This is nothing like the silent treatment where a metaphorical stone wall is erected between you and another person eliminating any ability to meaningfully communicate either through words or silence. Prolonged silence becomes a punishment rather than a gift. If you truly need to thoughtfully sift and sort through something that was said, you could steal a line from an old colleague of mine who used to say “I’ll have to meditate on that.” I liked that because it gave me assurance that she would give it serious attention and come back for more discussion.
Here are some tips for employing silence and active listening:
- Remind yourself that you don’t know everything and resist the temptation to jump in with advice. Helping someone find their own way is more empowering for them. In the situation described above with my client, I thought I knew her reaction and was surprised. Being quiet while she thought it out was key to eliciting her true feelings.
- Don’t multitask. Remove distractions like cellphones and don’t think that you should be doing something while you talk. This is a single task activity requiring your complete attention.
- Maintain eye contact with the other person or, if you’re on the phone, laser focus on what they’re saying and try to visualize it. Listen for tone and match it with the content. People often say things while their delivery conveys the exact opposite. If you hear that, ask about it.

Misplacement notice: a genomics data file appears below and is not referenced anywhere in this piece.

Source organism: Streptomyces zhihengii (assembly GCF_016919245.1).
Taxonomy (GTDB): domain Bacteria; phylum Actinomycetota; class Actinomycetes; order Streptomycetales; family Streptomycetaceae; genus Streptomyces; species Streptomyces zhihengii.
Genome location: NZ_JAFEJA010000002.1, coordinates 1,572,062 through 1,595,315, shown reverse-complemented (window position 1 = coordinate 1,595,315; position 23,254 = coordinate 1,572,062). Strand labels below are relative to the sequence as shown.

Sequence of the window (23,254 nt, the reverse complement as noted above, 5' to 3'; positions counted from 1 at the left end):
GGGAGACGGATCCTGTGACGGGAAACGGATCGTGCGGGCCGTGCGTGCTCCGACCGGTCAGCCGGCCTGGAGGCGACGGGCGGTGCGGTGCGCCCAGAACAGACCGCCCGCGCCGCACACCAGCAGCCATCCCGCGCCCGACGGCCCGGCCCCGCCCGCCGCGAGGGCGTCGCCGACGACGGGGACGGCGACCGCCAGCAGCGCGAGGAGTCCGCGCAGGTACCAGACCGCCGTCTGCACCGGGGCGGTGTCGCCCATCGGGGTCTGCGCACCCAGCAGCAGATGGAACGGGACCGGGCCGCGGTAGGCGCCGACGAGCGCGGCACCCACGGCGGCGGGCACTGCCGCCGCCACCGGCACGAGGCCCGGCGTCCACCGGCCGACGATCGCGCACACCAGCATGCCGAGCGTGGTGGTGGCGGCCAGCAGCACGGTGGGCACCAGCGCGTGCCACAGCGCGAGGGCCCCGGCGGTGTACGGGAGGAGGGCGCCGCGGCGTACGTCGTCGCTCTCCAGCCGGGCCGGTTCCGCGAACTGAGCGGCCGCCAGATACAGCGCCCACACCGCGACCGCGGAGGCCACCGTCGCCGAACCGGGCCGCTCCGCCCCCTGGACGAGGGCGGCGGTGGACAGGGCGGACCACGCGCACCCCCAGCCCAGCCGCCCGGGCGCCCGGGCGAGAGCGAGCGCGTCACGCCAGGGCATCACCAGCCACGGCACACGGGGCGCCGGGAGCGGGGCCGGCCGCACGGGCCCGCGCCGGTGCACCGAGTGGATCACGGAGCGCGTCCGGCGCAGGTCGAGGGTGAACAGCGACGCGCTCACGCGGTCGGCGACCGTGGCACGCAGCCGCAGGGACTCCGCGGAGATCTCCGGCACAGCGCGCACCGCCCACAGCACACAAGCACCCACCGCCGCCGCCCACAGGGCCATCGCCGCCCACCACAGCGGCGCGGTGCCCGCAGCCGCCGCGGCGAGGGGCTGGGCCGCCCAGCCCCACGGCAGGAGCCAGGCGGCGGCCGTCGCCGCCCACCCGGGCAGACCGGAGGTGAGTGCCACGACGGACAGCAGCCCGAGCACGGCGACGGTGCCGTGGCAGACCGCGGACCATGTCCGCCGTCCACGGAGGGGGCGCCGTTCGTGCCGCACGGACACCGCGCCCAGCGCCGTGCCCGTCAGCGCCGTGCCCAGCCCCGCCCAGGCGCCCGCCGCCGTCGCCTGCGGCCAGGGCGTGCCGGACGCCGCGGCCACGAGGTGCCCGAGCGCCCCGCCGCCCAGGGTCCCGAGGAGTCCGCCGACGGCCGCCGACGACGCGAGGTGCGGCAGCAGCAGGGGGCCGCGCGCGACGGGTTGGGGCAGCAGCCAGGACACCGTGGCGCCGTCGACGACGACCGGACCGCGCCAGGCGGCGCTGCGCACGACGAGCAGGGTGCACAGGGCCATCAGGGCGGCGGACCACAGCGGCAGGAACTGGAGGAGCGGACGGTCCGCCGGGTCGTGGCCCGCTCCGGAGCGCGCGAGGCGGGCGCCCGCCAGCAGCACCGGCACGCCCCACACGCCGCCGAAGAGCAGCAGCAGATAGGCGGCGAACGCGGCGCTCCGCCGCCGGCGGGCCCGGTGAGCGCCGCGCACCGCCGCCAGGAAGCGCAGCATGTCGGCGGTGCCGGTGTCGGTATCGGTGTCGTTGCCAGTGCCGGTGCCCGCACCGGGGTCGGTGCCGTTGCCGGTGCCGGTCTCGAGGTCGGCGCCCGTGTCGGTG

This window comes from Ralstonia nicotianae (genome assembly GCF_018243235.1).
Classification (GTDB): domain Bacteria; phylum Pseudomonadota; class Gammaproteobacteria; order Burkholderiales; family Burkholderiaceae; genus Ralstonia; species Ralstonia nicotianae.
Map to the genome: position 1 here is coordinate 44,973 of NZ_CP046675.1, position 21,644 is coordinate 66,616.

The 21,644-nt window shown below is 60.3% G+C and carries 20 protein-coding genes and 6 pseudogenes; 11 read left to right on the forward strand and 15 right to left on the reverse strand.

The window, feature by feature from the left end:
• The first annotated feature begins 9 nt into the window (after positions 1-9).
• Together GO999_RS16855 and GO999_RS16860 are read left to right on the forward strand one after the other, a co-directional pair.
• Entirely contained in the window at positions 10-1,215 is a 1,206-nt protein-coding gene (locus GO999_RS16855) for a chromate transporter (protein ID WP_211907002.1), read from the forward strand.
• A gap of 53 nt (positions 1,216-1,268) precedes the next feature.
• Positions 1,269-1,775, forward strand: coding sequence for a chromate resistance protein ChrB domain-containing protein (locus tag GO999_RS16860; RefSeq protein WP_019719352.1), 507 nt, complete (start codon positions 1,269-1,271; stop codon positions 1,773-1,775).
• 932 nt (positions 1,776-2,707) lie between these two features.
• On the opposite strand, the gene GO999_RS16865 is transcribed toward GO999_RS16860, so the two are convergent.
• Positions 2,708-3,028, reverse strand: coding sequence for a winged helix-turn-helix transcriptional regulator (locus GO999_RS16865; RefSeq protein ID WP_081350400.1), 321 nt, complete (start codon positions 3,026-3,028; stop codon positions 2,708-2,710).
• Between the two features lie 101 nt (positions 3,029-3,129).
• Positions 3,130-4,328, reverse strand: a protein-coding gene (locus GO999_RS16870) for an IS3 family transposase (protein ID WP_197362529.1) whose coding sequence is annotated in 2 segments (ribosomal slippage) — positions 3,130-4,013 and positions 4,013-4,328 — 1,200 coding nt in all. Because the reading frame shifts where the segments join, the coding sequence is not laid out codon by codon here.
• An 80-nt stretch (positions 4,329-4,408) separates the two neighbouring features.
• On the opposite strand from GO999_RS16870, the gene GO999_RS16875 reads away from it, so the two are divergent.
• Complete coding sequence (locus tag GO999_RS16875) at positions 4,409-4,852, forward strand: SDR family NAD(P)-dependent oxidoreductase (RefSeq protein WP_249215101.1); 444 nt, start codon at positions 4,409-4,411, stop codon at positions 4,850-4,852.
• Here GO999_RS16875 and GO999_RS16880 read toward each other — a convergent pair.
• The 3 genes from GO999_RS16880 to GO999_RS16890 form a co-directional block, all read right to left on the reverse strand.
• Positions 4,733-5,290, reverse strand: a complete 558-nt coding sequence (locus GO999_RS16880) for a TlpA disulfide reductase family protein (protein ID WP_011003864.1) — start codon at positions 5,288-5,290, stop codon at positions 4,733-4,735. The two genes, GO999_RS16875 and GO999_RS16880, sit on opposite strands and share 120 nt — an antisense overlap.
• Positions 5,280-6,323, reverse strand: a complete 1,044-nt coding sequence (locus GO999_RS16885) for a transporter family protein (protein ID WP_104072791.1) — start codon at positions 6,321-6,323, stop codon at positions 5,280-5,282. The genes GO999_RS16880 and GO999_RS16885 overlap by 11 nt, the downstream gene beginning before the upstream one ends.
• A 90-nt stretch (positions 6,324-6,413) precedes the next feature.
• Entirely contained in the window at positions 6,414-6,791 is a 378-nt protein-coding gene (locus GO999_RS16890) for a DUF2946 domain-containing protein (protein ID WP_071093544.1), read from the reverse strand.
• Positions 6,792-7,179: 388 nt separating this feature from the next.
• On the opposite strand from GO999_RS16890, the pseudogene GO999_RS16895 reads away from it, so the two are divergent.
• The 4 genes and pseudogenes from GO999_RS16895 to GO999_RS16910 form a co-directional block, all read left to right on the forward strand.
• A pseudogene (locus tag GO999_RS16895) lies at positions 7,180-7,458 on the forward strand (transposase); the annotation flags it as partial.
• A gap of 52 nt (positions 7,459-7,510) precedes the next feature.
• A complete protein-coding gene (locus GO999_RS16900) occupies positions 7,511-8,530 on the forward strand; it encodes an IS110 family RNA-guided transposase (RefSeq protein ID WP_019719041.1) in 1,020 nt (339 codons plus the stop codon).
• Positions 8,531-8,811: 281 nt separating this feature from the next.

- Don’t interrupt. The temptation is a sign that you’ve stopped listening and started thinking about what you want to say.
- Resist the urge to speak constantly during meetings. Listen and observe the scenario, the people and choose your spots well. You’ll find that when you speak less often you have greater impact.
Effectively using silence can be enormously effective in negotiations, sales and many other endeavors. If there is no reason to be talking, don’t let silence create one. You may be amazed by what you hear.
Reprinted with permission from the March 21, 2018 edition of “The Legal Intelligencer” © 2018 ALM Media Properties, LLC. All rights reserved. Further duplication without permission is prohibited. For information, contact 877-257-3382, firstname.lastname@example.org or visit www.almreprints.com.